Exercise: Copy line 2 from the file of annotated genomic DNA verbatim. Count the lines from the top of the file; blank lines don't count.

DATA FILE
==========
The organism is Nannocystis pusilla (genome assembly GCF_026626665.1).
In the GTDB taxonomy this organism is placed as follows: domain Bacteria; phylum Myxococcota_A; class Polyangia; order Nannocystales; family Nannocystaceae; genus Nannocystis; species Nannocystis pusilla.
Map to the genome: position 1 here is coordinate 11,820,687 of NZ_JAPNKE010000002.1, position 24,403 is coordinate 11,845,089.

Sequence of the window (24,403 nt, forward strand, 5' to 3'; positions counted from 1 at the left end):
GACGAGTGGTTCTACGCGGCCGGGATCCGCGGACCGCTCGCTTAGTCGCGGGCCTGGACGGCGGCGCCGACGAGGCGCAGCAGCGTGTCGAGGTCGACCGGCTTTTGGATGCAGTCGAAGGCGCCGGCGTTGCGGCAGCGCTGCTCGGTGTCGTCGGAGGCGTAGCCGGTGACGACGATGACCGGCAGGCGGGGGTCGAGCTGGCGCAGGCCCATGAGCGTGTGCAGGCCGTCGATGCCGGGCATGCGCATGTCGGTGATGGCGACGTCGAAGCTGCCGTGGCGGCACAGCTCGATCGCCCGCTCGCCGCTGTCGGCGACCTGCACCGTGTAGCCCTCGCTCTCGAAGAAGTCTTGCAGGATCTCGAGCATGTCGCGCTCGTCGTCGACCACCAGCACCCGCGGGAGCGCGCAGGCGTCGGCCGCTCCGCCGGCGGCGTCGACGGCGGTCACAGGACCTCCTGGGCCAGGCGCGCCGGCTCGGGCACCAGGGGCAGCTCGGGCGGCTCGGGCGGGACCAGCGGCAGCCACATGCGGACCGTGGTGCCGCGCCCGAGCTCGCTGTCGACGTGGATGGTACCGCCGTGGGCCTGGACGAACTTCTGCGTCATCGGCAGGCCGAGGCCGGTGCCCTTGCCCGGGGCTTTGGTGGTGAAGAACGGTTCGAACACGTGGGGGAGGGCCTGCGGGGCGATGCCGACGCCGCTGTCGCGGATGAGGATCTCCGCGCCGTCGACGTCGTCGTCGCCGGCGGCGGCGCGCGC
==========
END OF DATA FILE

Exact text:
In the GTDB taxonomy this organism is placed as follows: domain Bacteria; phylum Myxococcota_A; class Polyangia; order Nannocystales; family Nannocystaceae; genus Nannocystis; species Nannocystis pusilla.